Sometimes, in recent years, members of the SNP have looked more like football supporters than political activists.
Remember, for example, the rallies after the independence referendum defeat where thousands gathered, wearing their officially licensed SNP T-shirts, to cheer on the very mention of Nicola Sturgeon’s name. And then there were less joyous gatherings during the 2015 general election when groups of SNP supporters began rounding on Labour candidates in scenes that brought to mind past clashes between rival fans attending brutal local derbies.
This loud and let’s call it enthusiastic support for the Scottish nationalists helped create the impression that the party was unstoppable and that its dream of independence was an inevitability.
So, it was quite the surprise when the SNP lost 21 MPs in June’s entertainingly chaotic elections. And if the scale of the nationalists’ losses was unexpected, even more discombobulating was the revival in the fortunes of Scottish Labour, which picked up six seats and came within touching distance of the SNP in many more. The Scottish Conservative revival under the leadership of Ruth Davidson may have been the big story of election night 2017 but Labour’s success represented the greater shock.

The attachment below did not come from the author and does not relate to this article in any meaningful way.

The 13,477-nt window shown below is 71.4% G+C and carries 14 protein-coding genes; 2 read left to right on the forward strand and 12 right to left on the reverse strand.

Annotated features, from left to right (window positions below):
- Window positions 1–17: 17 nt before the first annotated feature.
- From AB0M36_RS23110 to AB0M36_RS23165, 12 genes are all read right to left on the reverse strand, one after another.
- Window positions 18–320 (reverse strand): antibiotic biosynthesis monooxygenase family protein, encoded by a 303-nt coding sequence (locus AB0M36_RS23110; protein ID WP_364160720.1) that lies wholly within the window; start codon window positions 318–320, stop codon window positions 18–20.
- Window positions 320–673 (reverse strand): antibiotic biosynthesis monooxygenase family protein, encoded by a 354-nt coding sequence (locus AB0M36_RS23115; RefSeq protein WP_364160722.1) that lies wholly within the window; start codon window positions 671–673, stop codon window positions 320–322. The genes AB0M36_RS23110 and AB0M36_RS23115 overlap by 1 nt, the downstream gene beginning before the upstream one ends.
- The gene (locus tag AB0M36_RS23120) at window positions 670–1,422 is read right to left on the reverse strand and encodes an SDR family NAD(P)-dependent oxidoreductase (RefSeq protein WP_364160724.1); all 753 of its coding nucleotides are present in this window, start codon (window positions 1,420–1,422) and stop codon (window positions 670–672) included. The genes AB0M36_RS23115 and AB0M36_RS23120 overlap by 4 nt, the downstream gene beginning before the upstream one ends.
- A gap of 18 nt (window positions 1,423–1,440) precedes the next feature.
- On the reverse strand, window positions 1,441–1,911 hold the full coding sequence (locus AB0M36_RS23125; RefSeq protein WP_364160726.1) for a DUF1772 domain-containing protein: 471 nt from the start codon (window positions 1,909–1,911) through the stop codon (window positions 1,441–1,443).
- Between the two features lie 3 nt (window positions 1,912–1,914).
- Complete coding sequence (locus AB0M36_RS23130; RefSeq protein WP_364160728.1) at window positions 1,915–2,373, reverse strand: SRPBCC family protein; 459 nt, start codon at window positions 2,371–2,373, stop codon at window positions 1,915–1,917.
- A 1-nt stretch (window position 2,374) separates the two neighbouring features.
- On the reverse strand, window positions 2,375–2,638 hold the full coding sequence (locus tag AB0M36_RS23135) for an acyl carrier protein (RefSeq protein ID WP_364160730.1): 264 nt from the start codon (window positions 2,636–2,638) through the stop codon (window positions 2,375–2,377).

The result of the general election told us that, despite appearances, the SNP was not untouchable. This news came as a particular surprise to nationalist politicians, swept up as they were in the enthusiasm of their supporters.
Next month, Labour leader Jeremy Corbyn will spend a week in Scotland, travelling around constituencies where the party has the SNP on the back foot. The opposition leader, who many – and I include myself among them – believed was on course to take Labour to a shattering (rather than simply substantial) defeat, is now a bogeyman to the SNP. And it is not clear that the nationalists know what to do about him.
Shortly after the SNP’s second Holyrood election victory in 2011, a senior cabinet source bragged that the party had “built a fortress” on the centre ground of Scottish politics. The joke was on Labour, scrabbling around trying to “out-left” the Nats when what voters wanted was a more moderate, small “c” conservative politics.
Yes, the SNP talked a radical game, but when it came to actions, there was no hunger to scare the horses. Thus, for example, “essential” new powers to raise income tax were not actually used. Having been secured by the SNP, the right to hike taxes was too dangerous to employ. It was one thing to talk loudly about a “fairer” society and quite another to actually do anything about it. The SNP was in no mood to upset those middle class voters who had helped it to power on the basis that it would provide sensible, competent government (a particular line of spin that’s now wearing desperately thin).
The emergence of Corbyn – enthusing, as he has, young voters hungry for change – and the lurch of the UK Conservatives away from the centre have re-established left versus right as a key political battle of our times. Suddenly, the SNP’s fortress on the centre ground looks as if it was built in the wrong place.